Professional engine builders agree there's a huge advantage in upgrading an older car with a points-type distributor to one with an electronic setup. Ask one, and they'll tell you it really wakes an engine up, helps achieve better mileage, and allows smoother running at all rpms. It also eliminates a pesky maintenance item.
They'll also tell you to look for a high-quality HEI type distributor that has a good housing, gearing that's been machined (not cast), and a strong cap with a good diameter to prevent cross-firing. We agree, and we feel you'll find some of the products we offer very intriguing - and worth a look if you own a vehicle built before the turn of the millennium.
Performance distributors offer a number of enhancements over the original equipment designs. For example, many feature a billet aluminum housing that saves weight without giving up strength. Distributor shafts are “centerless ground”, which creates tighter tolerances and smoother surfaces (less wobble and shaft bushing wear). Brass cap contacts conduct better and last longer. And shaft bushings are designed to hold together during sustained high rpm operation.
Quality distributors for older vehicles will often offer upgrades in the form of self-lubricating bushings, heavier-duty points, and brass condenser casings that resist corrosion. Look for a distributor that allows individual points to be manually adjusted so you can overlap dwell intervals and increase electrical charge in the coil. A distributor that also offers adjustable mechanical advance lets you tailor the timing to match the power curve you seek for how you'll be using your engine the most.
For vehicles up to the mid-1970s with older style distributors equipped with points and condensers, consider upgrading to a replacement distributor with two sets of points instead of a single, OEM-style set. Because the current is split between twice as many points, normal wear is cut in half - sometimes more. Under hard driving or extreme climate conditions that can cause points to burn away in a few thousand miles, dual point distributors have a higher rate of survival.
If you're running higher-voltage spark plugs for more power, a dual point setup is the only way to get a larger amount of current through the ignition coil without frying the points. That said, you don't need to race your vehicle to enjoy the longer life and reliability offered by dual point distributors.
Should you decide to upgrade your older Ford or Chevrolet/GM vehicle from a factory carburetor setup to aftermarket fuel injection, you may run into problems when the add-on computer for the fuel injection can't determine which cylinder is #1, and when it's at top dead center during the compression cycle. You'll need a distributor that's built to fit your older car and equipped with a hall effect sensor that tracks this necessary information.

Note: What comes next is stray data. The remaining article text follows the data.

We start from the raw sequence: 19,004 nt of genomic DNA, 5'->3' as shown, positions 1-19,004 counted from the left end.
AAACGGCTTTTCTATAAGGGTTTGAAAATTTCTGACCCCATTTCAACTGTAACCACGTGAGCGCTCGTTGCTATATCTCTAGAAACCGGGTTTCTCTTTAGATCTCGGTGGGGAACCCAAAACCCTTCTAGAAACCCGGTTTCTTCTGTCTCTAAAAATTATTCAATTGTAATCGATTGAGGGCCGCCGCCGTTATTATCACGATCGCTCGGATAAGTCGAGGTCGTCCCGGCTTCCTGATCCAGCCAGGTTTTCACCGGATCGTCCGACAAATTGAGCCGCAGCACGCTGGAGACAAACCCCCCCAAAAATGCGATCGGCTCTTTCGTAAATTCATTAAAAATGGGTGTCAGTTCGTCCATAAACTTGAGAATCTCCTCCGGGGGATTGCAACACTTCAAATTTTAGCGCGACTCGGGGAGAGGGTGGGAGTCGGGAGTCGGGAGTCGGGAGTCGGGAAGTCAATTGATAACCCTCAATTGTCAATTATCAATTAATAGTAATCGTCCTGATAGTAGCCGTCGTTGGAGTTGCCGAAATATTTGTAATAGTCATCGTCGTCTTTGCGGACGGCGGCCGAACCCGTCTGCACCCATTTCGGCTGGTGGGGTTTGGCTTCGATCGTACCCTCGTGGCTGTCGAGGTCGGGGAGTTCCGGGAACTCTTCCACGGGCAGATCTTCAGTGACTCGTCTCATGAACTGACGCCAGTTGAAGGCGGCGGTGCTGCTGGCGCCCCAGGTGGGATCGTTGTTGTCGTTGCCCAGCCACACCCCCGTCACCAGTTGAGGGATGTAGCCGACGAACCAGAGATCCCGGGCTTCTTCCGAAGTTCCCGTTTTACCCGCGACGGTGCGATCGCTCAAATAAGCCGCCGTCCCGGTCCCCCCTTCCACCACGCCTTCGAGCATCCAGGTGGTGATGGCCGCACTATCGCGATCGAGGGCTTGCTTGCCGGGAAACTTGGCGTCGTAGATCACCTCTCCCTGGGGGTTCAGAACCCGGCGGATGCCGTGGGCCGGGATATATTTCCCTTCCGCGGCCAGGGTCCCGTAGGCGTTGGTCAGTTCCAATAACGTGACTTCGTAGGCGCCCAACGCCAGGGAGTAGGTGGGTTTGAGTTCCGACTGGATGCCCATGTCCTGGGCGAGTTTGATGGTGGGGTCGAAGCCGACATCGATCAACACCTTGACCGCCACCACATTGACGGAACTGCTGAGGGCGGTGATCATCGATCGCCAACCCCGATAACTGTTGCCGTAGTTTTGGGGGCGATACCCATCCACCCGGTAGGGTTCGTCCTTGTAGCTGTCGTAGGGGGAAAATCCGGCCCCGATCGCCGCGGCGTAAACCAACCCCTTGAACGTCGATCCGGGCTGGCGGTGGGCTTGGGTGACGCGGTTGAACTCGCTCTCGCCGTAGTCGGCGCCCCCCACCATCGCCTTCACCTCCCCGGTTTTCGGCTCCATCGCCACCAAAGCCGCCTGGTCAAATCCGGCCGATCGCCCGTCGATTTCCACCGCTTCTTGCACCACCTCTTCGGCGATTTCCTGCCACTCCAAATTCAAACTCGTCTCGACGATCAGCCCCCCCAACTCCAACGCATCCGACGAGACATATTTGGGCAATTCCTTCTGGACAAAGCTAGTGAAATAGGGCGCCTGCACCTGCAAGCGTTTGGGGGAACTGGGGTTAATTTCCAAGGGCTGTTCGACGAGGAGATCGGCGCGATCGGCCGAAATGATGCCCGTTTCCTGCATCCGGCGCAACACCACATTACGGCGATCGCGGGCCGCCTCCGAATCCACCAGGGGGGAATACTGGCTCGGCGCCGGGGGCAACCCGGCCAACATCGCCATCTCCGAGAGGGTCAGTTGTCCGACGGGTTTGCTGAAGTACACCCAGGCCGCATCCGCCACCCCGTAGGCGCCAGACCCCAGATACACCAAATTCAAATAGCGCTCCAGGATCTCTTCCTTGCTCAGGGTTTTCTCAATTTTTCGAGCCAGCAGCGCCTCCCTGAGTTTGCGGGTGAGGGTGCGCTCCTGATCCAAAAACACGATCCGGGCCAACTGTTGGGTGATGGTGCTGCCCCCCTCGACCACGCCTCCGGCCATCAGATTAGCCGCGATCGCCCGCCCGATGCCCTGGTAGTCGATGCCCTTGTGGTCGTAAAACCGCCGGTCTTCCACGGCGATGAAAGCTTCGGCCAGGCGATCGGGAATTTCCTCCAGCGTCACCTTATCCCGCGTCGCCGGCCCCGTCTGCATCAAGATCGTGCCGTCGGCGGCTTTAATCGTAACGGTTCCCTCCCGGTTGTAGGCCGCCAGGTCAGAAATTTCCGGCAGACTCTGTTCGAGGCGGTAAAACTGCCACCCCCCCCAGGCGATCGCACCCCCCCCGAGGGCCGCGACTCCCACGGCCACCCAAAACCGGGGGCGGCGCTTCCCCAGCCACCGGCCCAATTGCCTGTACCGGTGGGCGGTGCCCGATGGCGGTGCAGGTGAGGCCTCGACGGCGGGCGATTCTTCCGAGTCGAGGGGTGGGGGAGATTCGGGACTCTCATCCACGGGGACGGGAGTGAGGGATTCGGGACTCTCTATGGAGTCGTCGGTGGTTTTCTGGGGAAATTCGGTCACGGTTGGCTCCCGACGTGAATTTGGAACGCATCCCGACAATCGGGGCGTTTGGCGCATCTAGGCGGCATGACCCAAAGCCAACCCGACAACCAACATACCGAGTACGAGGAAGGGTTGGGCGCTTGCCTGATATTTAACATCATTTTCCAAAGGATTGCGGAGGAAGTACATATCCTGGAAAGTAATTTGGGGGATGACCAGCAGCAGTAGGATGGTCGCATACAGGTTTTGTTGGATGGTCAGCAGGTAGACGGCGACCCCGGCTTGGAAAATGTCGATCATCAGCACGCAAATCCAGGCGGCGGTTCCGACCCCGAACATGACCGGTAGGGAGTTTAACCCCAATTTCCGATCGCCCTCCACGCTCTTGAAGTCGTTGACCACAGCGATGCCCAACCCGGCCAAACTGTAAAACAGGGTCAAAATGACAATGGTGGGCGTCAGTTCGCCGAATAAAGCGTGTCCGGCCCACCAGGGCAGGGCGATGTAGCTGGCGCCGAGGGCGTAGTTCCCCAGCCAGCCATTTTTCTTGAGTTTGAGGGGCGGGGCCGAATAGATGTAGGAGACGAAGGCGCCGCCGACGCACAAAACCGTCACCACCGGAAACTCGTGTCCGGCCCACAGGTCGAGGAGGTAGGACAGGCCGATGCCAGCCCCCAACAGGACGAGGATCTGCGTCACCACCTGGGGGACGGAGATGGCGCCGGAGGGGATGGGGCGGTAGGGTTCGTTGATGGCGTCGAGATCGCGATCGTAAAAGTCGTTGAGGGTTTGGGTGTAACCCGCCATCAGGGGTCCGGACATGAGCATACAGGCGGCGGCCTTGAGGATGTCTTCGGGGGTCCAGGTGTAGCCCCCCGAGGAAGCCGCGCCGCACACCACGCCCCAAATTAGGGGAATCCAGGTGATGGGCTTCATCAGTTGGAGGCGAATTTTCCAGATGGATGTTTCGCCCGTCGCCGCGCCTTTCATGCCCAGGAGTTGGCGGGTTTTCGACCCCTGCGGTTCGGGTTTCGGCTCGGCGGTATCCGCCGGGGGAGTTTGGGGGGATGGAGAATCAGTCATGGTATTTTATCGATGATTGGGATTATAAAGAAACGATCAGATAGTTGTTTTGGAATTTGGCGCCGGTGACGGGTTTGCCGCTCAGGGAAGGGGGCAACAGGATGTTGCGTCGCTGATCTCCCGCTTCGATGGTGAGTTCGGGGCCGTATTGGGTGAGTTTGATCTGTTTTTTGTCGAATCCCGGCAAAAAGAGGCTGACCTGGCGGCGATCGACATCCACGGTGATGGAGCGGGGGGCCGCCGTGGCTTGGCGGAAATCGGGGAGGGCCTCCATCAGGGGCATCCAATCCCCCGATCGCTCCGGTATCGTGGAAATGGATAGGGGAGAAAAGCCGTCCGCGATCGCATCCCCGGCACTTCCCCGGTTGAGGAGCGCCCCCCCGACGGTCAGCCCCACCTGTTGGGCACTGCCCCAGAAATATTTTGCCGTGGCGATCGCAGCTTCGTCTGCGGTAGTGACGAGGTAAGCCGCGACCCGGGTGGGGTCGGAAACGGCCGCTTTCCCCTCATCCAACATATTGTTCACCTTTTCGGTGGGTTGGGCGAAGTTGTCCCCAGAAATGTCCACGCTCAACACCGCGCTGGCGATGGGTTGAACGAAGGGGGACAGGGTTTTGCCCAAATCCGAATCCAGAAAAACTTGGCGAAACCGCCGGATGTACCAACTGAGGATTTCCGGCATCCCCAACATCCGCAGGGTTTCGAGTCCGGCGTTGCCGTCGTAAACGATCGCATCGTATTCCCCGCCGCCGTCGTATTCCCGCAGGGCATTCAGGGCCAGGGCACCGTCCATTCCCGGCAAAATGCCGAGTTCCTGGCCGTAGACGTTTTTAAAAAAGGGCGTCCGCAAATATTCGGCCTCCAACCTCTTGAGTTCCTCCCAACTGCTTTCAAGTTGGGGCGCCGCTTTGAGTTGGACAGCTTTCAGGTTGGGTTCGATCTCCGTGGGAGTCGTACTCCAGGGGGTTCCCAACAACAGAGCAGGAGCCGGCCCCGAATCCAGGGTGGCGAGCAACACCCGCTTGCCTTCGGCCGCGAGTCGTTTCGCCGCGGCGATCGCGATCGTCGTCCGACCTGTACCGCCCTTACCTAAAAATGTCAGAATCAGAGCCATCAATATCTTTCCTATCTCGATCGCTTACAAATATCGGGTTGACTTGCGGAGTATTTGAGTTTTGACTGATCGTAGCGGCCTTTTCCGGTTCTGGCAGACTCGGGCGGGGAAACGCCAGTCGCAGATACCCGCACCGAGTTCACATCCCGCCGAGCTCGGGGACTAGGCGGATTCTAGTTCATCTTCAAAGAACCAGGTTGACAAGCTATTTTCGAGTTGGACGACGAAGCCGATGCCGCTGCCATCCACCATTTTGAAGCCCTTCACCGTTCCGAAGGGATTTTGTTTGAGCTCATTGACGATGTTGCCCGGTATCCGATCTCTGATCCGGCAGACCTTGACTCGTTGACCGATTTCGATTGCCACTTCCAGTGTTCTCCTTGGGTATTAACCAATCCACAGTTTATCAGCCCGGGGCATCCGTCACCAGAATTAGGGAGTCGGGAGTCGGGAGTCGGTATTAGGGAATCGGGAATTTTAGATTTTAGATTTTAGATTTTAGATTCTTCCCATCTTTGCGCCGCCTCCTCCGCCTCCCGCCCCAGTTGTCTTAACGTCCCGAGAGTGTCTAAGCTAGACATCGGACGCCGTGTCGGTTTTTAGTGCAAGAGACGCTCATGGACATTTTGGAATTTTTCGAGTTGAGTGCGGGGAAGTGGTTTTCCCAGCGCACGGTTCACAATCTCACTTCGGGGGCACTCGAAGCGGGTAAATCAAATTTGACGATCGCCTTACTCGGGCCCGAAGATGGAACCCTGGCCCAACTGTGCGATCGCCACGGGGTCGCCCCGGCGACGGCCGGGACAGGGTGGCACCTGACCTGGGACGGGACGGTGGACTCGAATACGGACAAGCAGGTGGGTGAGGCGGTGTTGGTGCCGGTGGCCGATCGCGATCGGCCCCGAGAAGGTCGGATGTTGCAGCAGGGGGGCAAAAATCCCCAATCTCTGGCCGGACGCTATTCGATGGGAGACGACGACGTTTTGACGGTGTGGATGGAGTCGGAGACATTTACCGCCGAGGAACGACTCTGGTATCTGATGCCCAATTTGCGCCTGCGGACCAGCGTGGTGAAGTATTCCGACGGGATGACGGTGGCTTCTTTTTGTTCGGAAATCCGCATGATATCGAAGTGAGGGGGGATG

If you've got a Ford with a fuel-injected V8 engine built between the mid-1980s and mid-1990s, your factory distributor is equipped with Ford's EEC-IV electronic engine control module that's gray in color and mounted directly to the distributor. These are known as "thick film ignition" (or TFI) modules, and they use the distributor to trigger the ignition and distribute spark. Because of the integrated module's close proximity to heat and vibration, it (and the entire distributor) is prone to failure. Replacement distributors for these Ford TFI setups offer a far less troublesome arrangement, clear most aftermarket performance fuel rails, and feature upgrades such as a billet aluminum housing that's lighter in weight without loss of strength.
If your vehicle was built with a capacitor discharge / high energy ignition setup and you want to use it for high-rpm extended track racing, look for a distributor with a magnetic pickup and module to trigger the timing. A magnetic pickup consists of a permanently fixed magnet that creates a magnetic field. Rotating reductors disturb the field, and the changing magnetic flux induces voltage. There's no need to adjust dwell, and you'll only need to set timing once because it won't change.
To help guide you through the selection of these distributors and many more, we have set up the Performance Distributors area of our website to provide you specific choices that will fit your year, make and model vehicle. Once your car's information is provided, you'll automatically see all applicable choices. Treat yourself to a new high-performance ignition distributor, and fall in love with your car all over again!